According to the Employee Benefit Research Institute’s (EBRI) 2020 Retirement Confidence Survey, 31% of American workers are not confident that they will have enough money to retire comfortably. And 61% say that preparing for retirement makes them feel stressed. Do you have a retirement strategy in place? Here are six reasons why you should start planning for retirement right now.
Join us Wednesday, November 11th from 11am–12pm EDT for a Pro-Series webinar, “The Changing Face of Retirement.” Sign up now.
1. Longer life expectancy
We’re living longer, so we need our retirement savings to last longer. The average life expectancy for men is 82 years old, and the average life expectancy for women is 84 years old. If you retire at age 65, you’re looking at about 20 years in retirement where that money has to last.
2. Changing responsibility for retirement planning
Now more than ever, retirement is built on personal savings, and it’s up to the individual—not the government or employers. For more info, sign up for our upcoming Pro-Series webinar on Wednesday, November 11, 2020, “The Changing Face of Retirement.”
3. Inflation risk
Inflation risk is the purchasing power of your dollar. For example, what it costs today to buy a loaf of bread may cost twice as much in the future.
4. The sooner the better
The sooner you start planning for retirement, the better off you’ll be. If you begin saving early, you can get a good head start on building a comfortable retirement. Not only will you have a better chance at reaching your financial goals by the time you reach your desired retirement age, but you’ll also feel less stressed.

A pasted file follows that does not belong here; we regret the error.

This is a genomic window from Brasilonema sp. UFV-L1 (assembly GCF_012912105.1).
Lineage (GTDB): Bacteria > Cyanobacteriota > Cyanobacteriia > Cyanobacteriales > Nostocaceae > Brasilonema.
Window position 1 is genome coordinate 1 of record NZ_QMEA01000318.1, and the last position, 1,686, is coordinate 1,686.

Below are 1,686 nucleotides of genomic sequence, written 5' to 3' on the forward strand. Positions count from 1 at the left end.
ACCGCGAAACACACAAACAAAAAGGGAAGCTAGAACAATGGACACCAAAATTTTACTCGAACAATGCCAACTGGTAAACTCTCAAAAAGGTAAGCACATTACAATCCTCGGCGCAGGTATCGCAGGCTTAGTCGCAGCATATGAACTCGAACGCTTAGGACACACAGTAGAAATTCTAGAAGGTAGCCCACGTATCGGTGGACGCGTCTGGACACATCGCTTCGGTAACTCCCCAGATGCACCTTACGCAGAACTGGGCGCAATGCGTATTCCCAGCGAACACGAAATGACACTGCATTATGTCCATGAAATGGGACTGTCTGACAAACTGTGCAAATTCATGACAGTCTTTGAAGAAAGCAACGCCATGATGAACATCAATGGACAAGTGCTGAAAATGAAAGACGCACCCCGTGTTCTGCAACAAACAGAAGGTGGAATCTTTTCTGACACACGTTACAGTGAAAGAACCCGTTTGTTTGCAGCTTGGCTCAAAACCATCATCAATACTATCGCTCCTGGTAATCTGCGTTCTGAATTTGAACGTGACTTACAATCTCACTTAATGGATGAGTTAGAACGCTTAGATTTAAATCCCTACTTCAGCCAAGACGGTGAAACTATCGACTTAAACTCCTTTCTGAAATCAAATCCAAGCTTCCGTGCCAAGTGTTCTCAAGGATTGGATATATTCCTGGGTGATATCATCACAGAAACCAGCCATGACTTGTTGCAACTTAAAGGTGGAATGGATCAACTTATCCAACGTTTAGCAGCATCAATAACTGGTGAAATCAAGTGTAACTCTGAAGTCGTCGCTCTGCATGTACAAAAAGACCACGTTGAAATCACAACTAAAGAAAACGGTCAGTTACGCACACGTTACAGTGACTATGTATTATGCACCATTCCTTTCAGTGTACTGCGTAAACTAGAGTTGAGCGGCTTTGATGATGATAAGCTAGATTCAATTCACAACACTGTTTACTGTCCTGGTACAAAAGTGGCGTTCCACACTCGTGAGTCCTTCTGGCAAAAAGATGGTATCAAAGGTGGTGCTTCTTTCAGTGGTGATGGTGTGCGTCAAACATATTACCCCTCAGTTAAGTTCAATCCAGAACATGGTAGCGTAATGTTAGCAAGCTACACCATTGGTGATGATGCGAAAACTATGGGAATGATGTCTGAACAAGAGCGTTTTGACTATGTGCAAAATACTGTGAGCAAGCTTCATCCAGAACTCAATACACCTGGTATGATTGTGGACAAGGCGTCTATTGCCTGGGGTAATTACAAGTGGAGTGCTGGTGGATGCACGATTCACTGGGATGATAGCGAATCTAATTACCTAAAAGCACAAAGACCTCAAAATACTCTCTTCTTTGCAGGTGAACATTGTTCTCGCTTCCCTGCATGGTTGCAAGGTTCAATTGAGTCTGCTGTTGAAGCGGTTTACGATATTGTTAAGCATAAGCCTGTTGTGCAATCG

5. Social Security
Social Security accounts for a good portion of many people’s retirement. There are also some penalties and taxes that are involved in Social Security. So proper planning around that is crucial as you approach your retirement age. Furthermore, it’s important to realize that there’s a difference between taking Social Security at age 62 and taking Social Security at your full retirement age.
6. Medical expenses
Medical expenses are expensive now, and they’ll continue to grow over the course of your retirement. There is Medicare, but there is some important planning that’s involved with Medicare that you’ll need to take into consideration.
As you start planning for retirement, keep in mind that you won’t want to rely completely on Social Security and Medicare. The sooner you start preparing and saving, the more likely you’ll be to have enough money to live comfortably throughout your retirement years.
Want to learn more?
Join us on Wednesday, November 11, 2020, for a Pro-Series webinar with instructor John Palmieri, ChFC: The Changing Face of Retirement. In this training session, you’ll learn how retirement is changing and why you may need to adjust your retirement planning strategies.
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